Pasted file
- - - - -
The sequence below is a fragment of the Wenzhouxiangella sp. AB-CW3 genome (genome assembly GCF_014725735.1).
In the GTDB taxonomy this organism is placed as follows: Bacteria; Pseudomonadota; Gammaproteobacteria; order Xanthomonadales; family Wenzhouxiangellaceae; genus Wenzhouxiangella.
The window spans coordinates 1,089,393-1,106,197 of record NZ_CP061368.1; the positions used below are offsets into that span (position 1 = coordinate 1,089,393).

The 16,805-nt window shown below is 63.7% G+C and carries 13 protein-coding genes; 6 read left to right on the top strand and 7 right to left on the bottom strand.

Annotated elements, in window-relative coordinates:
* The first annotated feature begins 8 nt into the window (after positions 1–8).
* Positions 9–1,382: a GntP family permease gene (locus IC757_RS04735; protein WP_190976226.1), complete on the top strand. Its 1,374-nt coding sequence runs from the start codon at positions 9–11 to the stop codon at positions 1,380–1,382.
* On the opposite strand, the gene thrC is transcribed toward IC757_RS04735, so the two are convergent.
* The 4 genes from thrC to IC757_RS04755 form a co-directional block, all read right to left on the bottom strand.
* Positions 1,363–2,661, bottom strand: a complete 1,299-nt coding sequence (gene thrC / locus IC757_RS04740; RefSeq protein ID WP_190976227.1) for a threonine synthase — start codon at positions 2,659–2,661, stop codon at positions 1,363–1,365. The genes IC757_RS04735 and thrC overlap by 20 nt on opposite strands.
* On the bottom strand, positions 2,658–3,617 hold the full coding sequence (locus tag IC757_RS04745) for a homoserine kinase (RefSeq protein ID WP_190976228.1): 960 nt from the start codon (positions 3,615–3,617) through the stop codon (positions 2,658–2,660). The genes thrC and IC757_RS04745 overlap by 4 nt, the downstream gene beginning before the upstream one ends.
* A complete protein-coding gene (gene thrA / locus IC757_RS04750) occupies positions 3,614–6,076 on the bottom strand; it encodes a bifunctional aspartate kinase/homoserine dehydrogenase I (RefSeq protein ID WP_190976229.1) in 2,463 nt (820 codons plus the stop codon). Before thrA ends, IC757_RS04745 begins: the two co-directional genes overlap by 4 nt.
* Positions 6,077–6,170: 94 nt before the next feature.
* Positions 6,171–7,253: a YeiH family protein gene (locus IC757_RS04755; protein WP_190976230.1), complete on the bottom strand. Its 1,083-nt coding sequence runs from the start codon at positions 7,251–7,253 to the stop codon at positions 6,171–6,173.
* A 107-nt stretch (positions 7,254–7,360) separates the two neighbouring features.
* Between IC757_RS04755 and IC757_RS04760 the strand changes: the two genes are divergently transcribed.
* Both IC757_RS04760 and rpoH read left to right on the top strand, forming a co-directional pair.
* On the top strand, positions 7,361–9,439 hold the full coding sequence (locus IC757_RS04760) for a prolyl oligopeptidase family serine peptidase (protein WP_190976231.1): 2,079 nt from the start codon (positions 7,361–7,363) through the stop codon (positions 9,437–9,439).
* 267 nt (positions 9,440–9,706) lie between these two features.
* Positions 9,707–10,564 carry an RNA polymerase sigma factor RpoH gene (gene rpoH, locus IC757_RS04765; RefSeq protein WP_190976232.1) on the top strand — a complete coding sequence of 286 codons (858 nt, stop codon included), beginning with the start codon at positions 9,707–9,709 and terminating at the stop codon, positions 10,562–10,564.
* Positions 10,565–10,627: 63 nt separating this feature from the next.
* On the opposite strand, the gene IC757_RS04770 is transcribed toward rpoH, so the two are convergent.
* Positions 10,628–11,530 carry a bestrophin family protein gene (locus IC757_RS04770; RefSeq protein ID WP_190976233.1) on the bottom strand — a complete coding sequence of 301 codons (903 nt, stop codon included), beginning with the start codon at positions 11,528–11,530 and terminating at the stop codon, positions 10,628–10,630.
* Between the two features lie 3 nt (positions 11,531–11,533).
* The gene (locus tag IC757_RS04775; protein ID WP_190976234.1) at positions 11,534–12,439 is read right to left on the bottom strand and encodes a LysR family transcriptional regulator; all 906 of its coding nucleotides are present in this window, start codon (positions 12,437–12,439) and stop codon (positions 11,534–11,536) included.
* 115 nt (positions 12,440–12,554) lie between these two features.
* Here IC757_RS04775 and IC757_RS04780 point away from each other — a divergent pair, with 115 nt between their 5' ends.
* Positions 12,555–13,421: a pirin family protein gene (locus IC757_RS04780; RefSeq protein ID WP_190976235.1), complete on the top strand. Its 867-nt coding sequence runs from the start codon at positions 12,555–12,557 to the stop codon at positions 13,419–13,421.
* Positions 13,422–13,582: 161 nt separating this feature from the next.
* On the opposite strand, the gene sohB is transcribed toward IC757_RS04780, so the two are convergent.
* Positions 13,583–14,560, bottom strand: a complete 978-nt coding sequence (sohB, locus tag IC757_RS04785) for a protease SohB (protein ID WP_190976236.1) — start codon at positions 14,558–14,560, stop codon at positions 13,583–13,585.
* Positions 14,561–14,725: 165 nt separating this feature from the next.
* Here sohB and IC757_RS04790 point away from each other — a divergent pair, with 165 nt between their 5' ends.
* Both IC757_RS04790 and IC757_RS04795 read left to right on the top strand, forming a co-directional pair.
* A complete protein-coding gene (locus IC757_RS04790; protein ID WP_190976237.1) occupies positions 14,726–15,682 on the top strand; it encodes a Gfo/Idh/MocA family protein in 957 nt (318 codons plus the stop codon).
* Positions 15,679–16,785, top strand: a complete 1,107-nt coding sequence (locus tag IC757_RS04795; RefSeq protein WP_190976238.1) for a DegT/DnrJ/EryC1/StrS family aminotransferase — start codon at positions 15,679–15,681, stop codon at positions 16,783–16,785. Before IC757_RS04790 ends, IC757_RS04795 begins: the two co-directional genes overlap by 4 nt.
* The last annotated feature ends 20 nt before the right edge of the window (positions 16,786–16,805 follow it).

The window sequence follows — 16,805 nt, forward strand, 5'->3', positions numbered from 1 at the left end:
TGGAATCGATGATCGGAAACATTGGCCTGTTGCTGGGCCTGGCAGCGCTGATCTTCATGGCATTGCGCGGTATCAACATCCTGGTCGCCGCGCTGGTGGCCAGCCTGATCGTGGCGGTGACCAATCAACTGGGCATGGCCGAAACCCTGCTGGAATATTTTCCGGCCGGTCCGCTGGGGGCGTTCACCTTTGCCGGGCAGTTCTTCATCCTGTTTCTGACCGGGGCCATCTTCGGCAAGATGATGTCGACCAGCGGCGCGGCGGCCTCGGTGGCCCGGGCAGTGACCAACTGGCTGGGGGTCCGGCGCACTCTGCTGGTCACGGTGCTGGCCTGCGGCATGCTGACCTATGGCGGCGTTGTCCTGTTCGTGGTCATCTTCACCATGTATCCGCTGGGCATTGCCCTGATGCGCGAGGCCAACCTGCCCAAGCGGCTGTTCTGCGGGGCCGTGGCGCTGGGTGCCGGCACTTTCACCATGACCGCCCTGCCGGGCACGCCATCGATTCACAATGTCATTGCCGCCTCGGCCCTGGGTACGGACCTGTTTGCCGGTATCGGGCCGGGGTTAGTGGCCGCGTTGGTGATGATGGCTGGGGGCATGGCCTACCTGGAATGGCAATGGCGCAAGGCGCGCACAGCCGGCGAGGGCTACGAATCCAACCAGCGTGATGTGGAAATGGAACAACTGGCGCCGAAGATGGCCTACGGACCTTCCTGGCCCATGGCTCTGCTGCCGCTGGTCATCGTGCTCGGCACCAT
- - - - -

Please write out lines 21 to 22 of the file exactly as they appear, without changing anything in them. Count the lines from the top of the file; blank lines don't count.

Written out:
* Positions 10,565–10,627: 63 nt separating this feature from the next.
* On the opposite strand, the gene IC757_RS04770 is transcribed toward rpoH, so the two are convergent.